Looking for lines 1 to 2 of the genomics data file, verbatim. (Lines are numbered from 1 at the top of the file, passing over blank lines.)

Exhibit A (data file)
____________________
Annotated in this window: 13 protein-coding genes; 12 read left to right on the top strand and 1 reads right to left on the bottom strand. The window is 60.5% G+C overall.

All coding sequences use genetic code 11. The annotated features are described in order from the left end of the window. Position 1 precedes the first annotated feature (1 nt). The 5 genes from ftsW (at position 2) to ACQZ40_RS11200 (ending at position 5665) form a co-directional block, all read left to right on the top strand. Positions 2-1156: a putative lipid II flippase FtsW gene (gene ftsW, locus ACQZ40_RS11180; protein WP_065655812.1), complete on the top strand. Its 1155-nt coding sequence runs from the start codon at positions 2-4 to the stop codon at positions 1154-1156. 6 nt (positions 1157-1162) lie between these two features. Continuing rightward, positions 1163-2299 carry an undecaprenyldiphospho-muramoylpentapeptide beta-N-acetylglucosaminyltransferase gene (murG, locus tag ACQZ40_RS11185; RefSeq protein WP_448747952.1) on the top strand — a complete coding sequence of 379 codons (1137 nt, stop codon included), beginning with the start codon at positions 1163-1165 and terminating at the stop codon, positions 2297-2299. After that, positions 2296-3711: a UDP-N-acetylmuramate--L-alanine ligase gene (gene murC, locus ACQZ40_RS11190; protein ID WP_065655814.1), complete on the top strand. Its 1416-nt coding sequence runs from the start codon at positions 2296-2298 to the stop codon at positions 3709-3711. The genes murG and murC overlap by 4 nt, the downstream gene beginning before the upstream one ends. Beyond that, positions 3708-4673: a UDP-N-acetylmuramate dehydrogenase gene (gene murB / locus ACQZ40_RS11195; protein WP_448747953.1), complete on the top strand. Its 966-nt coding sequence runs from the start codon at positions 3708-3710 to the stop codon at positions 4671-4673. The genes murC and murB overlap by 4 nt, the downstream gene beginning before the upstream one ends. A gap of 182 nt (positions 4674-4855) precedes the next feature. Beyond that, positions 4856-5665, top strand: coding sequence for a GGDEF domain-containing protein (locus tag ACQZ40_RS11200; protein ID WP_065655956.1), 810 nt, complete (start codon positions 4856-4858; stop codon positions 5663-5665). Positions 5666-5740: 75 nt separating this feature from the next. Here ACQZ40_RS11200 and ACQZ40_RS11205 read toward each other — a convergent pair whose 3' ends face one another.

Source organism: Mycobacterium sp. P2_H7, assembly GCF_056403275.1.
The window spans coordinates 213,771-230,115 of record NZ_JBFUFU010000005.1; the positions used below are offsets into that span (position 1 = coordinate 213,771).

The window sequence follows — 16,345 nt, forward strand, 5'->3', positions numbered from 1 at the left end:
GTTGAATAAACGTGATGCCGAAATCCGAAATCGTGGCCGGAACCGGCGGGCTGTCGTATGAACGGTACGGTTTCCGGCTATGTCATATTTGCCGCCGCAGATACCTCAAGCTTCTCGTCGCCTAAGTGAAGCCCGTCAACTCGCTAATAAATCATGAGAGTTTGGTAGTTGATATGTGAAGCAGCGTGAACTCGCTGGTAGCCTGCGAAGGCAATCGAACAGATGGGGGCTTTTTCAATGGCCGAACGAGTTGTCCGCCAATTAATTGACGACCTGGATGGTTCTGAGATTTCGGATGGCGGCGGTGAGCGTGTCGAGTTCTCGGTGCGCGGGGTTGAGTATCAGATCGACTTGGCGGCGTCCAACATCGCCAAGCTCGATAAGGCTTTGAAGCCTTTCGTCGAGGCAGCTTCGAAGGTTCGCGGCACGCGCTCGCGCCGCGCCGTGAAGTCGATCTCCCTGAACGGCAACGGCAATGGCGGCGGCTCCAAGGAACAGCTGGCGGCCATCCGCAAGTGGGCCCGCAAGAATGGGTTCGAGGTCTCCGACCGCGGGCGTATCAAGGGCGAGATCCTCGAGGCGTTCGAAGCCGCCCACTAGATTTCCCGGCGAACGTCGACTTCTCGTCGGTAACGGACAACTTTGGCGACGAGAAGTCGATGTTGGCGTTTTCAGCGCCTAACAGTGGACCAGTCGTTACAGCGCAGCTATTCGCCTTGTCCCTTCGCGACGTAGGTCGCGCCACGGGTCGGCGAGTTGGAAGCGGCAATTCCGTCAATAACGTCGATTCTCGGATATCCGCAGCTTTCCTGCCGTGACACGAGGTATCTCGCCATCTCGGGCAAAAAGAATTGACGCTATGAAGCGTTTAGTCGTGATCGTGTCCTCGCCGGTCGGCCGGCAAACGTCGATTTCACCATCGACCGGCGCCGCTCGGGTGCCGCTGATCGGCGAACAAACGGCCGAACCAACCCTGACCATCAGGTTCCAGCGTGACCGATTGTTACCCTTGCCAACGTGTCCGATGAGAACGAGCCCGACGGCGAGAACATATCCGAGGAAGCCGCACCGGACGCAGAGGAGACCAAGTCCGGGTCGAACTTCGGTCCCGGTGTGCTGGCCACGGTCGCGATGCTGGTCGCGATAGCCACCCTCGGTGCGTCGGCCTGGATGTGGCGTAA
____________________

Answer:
Annotated in this window: 13 protein-coding genes; 12 read left to right on the top strand and 1 reads right to left on the bottom strand. The window is 60.5% G+C overall.

All coding sequences use genetic code 11. The annotated features are described in order from the left end of the window. Position 1 precedes the first annotated feature (1 nt). The 5 genes from ftsW (at position 2) to ACQZ40_RS11200 (ending at position 5665) form a co-directional block, all read left to right on the top strand. Positions 2-1156: a putative lipid II flippase FtsW gene (gene ftsW, locus ACQZ40_RS11180; protein WP_065655812.1), complete on the top strand. Its 1155-nt coding sequence runs from the start codon at positions 2-4 to the stop codon at positions 1154-1156. 6 nt (positions 1157-1162) lie between these two features. Continuing rightward, positions 1163-2299 carry an undecaprenyldiphospho-muramoylpentapeptide beta-N-acetylglucosaminyltransferase gene (murG, locus tag ACQZ40_RS11185; RefSeq protein WP_448747952.1) on the top strand — a complete coding sequence of 379 codons (1137 nt, stop codon included), beginning with the start codon at positions 1163-1165 and terminating at the stop codon, positions 2297-2299. After that, positions 2296-3711: a UDP-N-acetylmuramate--L-alanine ligase gene (gene murC, locus ACQZ40_RS11190; protein ID WP_065655814.1), complete on the top strand. Its 1416-nt coding sequence runs from the start codon at positions 2296-2298 to the stop codon at positions 3709-3711. The genes murG and murC overlap by 4 nt, the downstream gene beginning before the upstream one ends. Beyond that, positions 3708-4673: a UDP-N-acetylmuramate dehydrogenase gene (gene murB / locus ACQZ40_RS11195; protein WP_448747953.1), complete on the top strand. Its 966-nt coding sequence runs from the start codon at positions 3708-3710 to the stop codon at positions 4671-4673. The genes murC and murB overlap by 4 nt, the downstream gene beginning before the upstream one ends. A gap of 182 nt (positions 4674-4855) precedes the next feature. Beyond that, positions 4856-5665, top strand: coding sequence for a GGDEF domain-containing protein (locus tag ACQZ40_RS11200; protein ID WP_065655956.1), 810 nt, complete (start codon positions 4856-4858; stop codon positions 5663-5665). Positions 5666-5740: 75 nt separating this feature from the next. Here ACQZ40_RS11200 and ACQZ40_RS11205 read toward each other — a convergent pair whose 3' ends face one another.